7/10 Fern & Fountain couples confess very early on: "Hey, we love your work, but we're wondering- will we look as good as all the other people on your website? We're not professional models and we're a little nervous in front of the camera."
I get it. I myself am uncomfortable in front of the camera. I have my good angles, and my not-as-good-angles, like everyone. It can require a little bravery to step in front of the camera because it's a naturally vulnerable thing.
When a couple starts asking me if they are going to look good in my photos, the first question I always ask them is, "Have you ever been professionally photographed on a fantastic camera?"
The couple usually says, "well, no."
My next question is, "have you only ever taken selfies or been photographed on a cell phone camera?"
Usually they say "well yes, but why?"
I'll tell you why.
Have you ever been to a clown house with the funky mirrors that make your body or face look very warped?
Cell phone cameras are similar to those mirrors in clown houses. Clown house mirrors alternate back and forth between convex and concave reflective surfaces. Cell phones are "wide lenses," so they are comparable to a convex lens which is meant to pull in extra room around the edges of a photo, for an overall "wider" image with more background and scenery. It makes some areas in a photo wider, which overall distorts an image.
Think about the size of a cell phone lens. It's like a half inch thick, isn't it? Very tiny, not a lot of room for mechanical function. Think about the size of a digital camera lens. They are quite large. My lenses range from 3 inches to 10 inches long. My lenses are mechanically created to accurately capture things like scale, proportion, distance, contours, and so on.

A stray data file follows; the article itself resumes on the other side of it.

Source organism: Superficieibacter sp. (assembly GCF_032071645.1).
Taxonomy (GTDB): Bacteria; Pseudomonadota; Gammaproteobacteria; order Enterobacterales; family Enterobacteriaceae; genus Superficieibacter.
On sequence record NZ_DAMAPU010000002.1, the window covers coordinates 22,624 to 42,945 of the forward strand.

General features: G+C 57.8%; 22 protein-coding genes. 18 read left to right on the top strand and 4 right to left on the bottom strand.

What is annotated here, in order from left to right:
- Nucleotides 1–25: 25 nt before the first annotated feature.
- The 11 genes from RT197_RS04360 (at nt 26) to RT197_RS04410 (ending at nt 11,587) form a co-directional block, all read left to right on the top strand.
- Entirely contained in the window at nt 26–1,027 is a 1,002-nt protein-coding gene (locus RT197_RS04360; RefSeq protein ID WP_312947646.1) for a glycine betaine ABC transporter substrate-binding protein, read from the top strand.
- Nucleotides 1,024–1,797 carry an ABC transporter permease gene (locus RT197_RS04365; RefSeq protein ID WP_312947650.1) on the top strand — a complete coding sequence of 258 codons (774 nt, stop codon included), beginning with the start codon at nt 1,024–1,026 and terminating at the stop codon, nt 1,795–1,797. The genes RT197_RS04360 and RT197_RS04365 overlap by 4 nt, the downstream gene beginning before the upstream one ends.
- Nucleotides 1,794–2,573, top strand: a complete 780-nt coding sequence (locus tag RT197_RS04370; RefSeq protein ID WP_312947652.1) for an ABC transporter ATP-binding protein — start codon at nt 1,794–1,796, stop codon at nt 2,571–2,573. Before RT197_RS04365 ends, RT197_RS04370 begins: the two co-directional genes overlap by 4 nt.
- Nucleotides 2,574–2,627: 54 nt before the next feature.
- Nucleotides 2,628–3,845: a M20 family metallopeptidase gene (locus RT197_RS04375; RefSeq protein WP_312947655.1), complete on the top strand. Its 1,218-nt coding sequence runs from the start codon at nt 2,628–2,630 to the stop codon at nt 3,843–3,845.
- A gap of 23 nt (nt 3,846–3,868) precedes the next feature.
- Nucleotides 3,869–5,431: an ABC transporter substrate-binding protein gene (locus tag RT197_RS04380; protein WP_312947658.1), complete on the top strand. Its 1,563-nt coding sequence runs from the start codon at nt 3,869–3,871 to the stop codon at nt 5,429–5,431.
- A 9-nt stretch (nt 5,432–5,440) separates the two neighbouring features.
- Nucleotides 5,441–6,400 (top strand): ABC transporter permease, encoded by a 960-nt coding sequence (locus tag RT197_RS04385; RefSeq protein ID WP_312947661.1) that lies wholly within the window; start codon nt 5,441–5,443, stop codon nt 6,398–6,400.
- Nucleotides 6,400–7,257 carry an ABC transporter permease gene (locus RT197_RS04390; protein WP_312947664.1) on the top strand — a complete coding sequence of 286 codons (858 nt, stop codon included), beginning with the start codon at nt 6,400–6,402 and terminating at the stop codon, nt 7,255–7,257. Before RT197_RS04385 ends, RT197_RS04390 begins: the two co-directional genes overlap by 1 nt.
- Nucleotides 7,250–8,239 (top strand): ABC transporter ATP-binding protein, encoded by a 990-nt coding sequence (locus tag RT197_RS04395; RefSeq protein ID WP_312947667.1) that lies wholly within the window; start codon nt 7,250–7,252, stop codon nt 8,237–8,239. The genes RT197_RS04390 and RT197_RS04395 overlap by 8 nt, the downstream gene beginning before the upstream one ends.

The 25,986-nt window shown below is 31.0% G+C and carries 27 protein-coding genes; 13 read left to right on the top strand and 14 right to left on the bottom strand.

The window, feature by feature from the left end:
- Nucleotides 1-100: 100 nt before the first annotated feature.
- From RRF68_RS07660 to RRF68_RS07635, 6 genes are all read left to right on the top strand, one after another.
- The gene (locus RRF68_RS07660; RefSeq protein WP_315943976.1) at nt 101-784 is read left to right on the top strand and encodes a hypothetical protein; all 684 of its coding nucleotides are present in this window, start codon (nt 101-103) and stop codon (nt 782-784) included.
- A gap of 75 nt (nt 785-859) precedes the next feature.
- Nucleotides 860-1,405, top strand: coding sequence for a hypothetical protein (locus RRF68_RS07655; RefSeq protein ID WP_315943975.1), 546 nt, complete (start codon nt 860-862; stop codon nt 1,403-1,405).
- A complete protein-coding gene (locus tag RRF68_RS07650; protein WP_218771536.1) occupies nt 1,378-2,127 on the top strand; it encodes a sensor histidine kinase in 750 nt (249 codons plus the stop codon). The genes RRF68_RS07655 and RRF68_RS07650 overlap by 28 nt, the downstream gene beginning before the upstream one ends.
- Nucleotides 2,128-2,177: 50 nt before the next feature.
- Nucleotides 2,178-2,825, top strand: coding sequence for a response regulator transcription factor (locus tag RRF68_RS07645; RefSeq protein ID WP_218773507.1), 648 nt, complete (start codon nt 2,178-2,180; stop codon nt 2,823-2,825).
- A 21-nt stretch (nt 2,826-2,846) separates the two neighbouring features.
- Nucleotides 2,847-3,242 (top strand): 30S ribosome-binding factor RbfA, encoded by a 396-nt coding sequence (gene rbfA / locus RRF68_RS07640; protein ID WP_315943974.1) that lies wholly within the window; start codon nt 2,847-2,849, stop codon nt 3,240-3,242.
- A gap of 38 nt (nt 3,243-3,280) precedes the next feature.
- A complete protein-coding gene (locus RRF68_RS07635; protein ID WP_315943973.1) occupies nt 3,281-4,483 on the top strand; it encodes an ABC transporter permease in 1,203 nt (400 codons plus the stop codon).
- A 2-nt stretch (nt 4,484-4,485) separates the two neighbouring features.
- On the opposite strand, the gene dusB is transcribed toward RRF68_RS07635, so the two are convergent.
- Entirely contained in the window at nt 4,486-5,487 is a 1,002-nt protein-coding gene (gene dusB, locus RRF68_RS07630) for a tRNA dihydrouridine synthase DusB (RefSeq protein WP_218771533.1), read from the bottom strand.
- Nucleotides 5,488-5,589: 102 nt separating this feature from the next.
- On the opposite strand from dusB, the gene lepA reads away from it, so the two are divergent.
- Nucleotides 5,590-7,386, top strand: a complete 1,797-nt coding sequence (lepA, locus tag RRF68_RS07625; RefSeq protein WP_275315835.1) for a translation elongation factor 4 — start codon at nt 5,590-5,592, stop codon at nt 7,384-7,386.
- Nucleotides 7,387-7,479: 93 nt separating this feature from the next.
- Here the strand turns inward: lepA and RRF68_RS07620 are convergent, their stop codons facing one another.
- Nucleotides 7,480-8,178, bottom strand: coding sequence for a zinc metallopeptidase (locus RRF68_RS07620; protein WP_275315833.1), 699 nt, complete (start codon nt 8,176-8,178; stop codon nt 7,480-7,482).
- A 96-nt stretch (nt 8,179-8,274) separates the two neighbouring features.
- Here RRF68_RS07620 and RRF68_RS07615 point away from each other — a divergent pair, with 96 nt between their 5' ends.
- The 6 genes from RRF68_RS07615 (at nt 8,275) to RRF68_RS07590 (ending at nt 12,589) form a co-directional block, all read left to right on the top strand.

Cell phones don't do any of that. Cell phones don't have the mechanical advantage of accurately capturing things like scale, proportion, distance, or contours. Sure, some of them capture RAW footage these days (RAW means high information that can be more easily manipulated in post-production software) but the cell phone lens itself is made to be compact and tiny, not proportionately accurate. So cell phones are mostly useful for flatlays and landscapes- not faces, which are highly contoured, and not bodies, which have a lot of shape and depth.
If you've only ever been photographed on a cell phone, and you never like the way you look, you're recognizing the shortcomings of cell-phones, which has nothing to do with whether you're photogenic or not.
You are photogenic. You just need to be photographed by someone who can guide you. Someone who is looking out for your best angles, lighting, coloring, posture, and who is using a high quality camera and lens that are intended to photograph the human body and face.
Of the 7/10 couples who share that they're a little nervous to be photographed, after I deliver their engagement session, they usually gasp and are shocked by how beautiful and natural they look. It's usually the first time they can see themselves the way other people see them!